CH 3 p 1 Soho, and first love.

Soho, the district in which the premises of Messrs Osborne and Garrett stood, consisted of a number of narrow thoroughfares, sometimes cobbled, sometimes asphalted, which wriggled their way between the traffic-streaming boulevards of Shaftesbury Avenue and Oxford Street. Soho had an unsavoury reputation, but its notoriety was not entirely deserved. By no means were all its inhabitants racketeers and prostitutes. On the contrary, the majority were honest, hard working citizens.

True, it was a district of foreigners. Voluble Italians jostled harsh-accented Africans and gesticulating Frenchmen walked side by side with Hindu women in silken saris. The mixed population, which is today the norm in England, was then the exception. Thus, Soho in those pre-war days was to me a place alive with romance.

In Soho one could spend an hour in a chop suey joint or an Indian restaurant, there to partake of the many and varied delicacies of the east. Or one could patronise a certain French rendezvous in Greek Street where soupe a l’oignon, escargots farcis, and cuisses de grenouille were de rigueur on the menu. Or if one wished to hob-nob with the dark sons of Spain and speak a bit of “Castellano” to the waiter, one could go to “The Majorca” at the Regent Street end of Brewer Street. These spots were typical of the marvellous variety of foods and languages.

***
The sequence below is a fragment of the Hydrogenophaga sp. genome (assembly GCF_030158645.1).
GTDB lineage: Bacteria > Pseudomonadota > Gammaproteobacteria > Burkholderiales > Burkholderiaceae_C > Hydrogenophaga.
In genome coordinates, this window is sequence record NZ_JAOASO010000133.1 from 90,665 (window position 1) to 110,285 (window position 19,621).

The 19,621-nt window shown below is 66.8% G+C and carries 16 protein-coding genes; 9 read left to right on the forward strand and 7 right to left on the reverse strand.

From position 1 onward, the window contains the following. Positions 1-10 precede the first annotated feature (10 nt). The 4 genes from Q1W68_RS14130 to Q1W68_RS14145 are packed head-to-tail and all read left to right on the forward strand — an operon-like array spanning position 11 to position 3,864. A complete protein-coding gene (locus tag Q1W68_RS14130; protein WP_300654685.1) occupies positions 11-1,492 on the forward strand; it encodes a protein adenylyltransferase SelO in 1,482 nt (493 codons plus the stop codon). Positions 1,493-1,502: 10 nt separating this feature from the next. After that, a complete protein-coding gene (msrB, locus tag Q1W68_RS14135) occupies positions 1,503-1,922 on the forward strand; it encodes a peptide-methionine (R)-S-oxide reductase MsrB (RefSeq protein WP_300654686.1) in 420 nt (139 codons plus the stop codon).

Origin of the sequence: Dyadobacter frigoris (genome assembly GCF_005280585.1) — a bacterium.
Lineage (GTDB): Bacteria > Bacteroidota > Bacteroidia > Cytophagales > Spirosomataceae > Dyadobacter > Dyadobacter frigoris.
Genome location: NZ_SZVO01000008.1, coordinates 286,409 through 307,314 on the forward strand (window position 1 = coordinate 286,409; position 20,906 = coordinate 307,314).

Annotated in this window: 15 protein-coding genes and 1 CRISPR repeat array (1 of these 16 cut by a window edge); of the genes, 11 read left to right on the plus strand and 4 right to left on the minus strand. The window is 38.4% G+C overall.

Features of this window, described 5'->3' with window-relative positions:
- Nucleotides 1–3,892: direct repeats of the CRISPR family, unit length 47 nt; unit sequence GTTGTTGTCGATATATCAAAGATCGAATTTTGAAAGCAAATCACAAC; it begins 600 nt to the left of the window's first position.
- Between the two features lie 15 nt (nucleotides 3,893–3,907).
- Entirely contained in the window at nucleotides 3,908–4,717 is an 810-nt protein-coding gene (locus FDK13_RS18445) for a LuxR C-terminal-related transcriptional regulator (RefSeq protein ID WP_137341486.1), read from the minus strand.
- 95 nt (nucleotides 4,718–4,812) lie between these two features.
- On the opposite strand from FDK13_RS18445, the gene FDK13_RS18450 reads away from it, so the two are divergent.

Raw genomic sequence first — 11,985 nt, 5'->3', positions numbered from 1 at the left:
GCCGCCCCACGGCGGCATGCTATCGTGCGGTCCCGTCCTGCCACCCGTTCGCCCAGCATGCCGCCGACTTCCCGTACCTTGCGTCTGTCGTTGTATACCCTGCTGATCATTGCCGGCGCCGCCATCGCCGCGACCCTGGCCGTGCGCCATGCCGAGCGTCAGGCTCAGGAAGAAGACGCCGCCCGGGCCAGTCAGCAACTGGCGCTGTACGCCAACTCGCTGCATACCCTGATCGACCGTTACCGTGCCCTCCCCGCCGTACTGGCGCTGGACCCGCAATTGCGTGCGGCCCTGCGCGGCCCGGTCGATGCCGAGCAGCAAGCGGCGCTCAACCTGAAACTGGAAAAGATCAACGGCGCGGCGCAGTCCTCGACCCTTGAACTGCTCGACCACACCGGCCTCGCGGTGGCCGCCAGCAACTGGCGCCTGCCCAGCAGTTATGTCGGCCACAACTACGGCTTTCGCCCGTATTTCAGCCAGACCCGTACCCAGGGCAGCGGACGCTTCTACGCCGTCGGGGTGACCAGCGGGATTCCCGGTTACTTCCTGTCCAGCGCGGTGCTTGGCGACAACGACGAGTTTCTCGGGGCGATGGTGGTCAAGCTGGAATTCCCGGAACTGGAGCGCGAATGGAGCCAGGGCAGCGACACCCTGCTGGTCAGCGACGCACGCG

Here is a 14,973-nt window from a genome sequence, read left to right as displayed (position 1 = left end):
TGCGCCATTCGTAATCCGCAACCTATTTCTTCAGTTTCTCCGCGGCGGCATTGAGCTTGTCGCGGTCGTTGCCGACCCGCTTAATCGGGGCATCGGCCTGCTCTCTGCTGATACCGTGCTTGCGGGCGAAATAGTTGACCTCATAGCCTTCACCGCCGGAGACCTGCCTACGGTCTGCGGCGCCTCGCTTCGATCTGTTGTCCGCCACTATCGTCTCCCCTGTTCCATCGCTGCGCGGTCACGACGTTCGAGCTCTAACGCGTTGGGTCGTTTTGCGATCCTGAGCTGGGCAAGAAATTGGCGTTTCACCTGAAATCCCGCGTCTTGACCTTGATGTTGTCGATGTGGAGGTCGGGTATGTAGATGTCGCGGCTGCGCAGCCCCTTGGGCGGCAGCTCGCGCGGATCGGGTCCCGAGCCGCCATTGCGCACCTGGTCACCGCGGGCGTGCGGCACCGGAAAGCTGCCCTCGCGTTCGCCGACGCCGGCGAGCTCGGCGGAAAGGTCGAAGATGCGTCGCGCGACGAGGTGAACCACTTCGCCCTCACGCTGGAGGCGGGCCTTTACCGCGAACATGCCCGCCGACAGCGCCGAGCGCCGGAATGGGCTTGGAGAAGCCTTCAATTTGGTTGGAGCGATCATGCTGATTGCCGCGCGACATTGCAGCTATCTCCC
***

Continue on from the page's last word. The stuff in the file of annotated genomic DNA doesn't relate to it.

But it was at night that Soho really came into its own. Then, when the offices were empty, when the grind of the working day was over and people gave themselves up to pleasure, the thunder of the west end traffic could be heard like a muted drum roll in the quieter back streets. Glaring on-and-off neon advertisements would give spasmodic illumination to murky lanes, and as one walked and felt the cool breeze on one’s face, one must have been dull indeed not to have revelled in it all. We were young, the world was full of romance and opportunity, and it belonged to us.

Look! Over there is Piccadilly Circus, brilliant hub of the universe, and beyond lies the black, shimmering River Thames. How beautiful it all is!

Even the pornography shops didn’t look so dingy when night overtook the West End. And the heavily painted prostitutes who brushed past you with an overpowering whiff of perfume and a murmured “Hello darling” seemed much more glamorous than they would have been if you had had the nerve to accept their invitation and follow them to some squalid back room.

Those days at “Ogee’s” were, on the whole, happy ones. I was worked hard and earned every penny of my meagre salary. But after the grind of Thursday, taking small advertisements over a scratchy old-fashioned telephone in the morning (the “Journal” ran several pages of “smalls”, and there was always a rush before we went to press) and the foot wearying afternoon journeys when I carried proofs, hot from Oldham’s Press, round to the larger advertisers, I could walk home with my colleagues through the neon-lit streets, puffing at a cigarette, talking of the day’s work, and enjoying the marvellous feeling of being on a London paper, however insignificant it might be. Those men and women in evening dress whose limousines carried them swiftly to some expensive restaurant might feel pretty pleased with themselves, but I knew something they did not. I knew what was going to be in tomorrow’s “Hairdressers Journal”.